I do not have any plans, sorry... we kind of of figured it out as we went along. I used warre dimensions for the inside of the boxes and worked out from there. It will depend a lot on the thickness of the plastic that you work with. The exit at the bottom is the dust collector attachment from an old router that's been melted a bit to get the shape we want (just to give you an idea of our operation!).

    I ordered .25" thick clear cast acrylic from a company called Professional Plastics. I had them cut pieces to size and then my husband helped me cut the rebates out on the table saw. Cast acrylic is wicked expensive, just to warn you, but we didn't have lots if experience working with acrylic and the cast type is supposed to be easier to work with and last longer, etc.

    The base and lid are plywood framed with walnut. The lid has a screen built in so that I can feed if necessary (also ventilates).

    I ordered the exit tube from McMaster Carr. Get a little extra tubing because the tube is pretty stained from all the pollen: I'm planning to replace it with new (or try to clean it) once the bees go into cluster this winter.

  9. #29
    Join Date
    Apr 2012
    Location
    Gaithersburg, MD
    Posts
    363

    Default Re: My full size warre style observation hive

    Quote Originally Posted by Margo View Post
    I see lots of goldenrod coming into bloom now. The hive has eaten all their nectar and even uncapped a bit of honey last week, but they seem to be keeping pace. Lots of yellow-brownish pollen (clover?) and even some bright orange (goldenrod?) coming in today.
    Yeah, I took the top honey boxes off my warre last week when the foraging really slowed down (left one box for them to use during the dearth). Left it on my langs as the outside frames were not capped--will probably pull the capped frames this week-end when I fire up my new maxant extractor.

    No golden rod here yet but if you are seeing buds then I'm not far off. From my notes last year the golden rod was blooming around 20 Aug. This is the first summer since I moved here that I haven't needed to water the garden so if we are ever going to have a strong fall flow then this year will be the year.

    We'll have to stay in touch. I am probably moving to Thailand next fall for three years and will need a responsible party to watch over the bees--if you'd be interested (currently the warre, one deep lang, one medium lang, and a medium nuc). You can e-mail me offline at jeffrey.w.clark1.mil@mail.mil Hopefully they all survive the winter--it's feeling like it might be a cold one.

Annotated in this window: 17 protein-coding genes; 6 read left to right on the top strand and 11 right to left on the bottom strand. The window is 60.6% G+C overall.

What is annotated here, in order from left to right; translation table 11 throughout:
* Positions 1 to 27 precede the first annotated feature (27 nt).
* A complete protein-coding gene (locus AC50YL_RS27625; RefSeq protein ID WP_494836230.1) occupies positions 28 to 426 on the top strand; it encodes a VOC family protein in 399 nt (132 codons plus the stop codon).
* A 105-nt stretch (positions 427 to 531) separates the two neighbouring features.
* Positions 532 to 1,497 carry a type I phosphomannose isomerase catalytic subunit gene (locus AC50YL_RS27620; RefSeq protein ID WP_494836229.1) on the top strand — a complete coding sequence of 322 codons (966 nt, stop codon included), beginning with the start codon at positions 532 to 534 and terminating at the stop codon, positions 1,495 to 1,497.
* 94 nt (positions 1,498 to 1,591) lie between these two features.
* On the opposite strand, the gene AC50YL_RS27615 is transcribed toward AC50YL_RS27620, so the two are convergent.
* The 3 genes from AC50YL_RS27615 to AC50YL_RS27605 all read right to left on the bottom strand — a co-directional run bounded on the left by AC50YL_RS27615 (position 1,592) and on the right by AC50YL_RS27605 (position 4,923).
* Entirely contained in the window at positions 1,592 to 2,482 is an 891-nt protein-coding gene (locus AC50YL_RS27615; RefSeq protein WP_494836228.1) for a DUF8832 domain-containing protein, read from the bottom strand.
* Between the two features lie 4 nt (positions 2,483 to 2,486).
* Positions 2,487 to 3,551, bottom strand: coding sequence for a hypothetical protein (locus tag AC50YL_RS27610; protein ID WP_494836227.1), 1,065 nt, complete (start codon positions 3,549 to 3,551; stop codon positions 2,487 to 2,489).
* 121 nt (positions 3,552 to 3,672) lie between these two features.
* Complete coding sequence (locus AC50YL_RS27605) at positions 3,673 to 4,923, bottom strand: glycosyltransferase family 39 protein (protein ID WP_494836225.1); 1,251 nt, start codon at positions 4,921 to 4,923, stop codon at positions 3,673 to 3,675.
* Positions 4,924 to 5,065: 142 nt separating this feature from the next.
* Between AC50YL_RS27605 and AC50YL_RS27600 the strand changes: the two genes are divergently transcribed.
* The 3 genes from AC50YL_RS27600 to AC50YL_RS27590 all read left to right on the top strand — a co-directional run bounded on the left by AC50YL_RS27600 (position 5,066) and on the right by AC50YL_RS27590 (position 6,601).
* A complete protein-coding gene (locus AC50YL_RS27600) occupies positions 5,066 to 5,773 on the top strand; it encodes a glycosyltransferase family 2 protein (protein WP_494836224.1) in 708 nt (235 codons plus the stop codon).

10. #30
    Join Date
    May 2007
    Location
    South San Francisco, CA
    Posts
    4

    Default Re: My full size warre style observation hive

    I notice that Home Depot has 8x10 glass or Lexan. Lexan is tough. If you used 2x2 corners, slipping a 10" piece into a groove and siliconing it in place might offer an idea how to do this, cheaper. Glass ~ $1, Lexan ~$3. That's $12 per box. Some wood cost savings. Or just make the rear wall, a larger window... maybe dbl-glazed. (...which I did, dbl-glazing.) 8" tall is about right, as well. No cuts to do. (I cut mine w a table saw, having gone to a shorter box, by the time I got to doing windows.) <Bill*SF*9c - San Francisco area>

  11. #31
    Join Date
    Apr 2013
    Location
    Boyds, MD, USA
    Posts
    29

    Default Re: My full size warre style observation hive

    An update on how this hive has done over the winter. As background, it sent out a small swarm in early September - I caught the swarm, with queen, and re-hived it outside. Then I left town for 10 days. I don't know if the observation hive has a viable queen in it - there were still some drones around when it swarmed, and I saw no laying worker behavior when I returned. They may have a brood nest in the center - I can't tell in this kind of hive. I thought about trying to requeen them, but then I thought, "Eh, let's see what happens." Population is currently less than there was in the fall, but not miserably small, either - they're loosely filling two boxes. I keep thinking I see young-looking bees, but I'm just not sure. Could all the bees now in the hive have lived since early September? Keeping in mind that September had a big flow on and they were pretty active until November?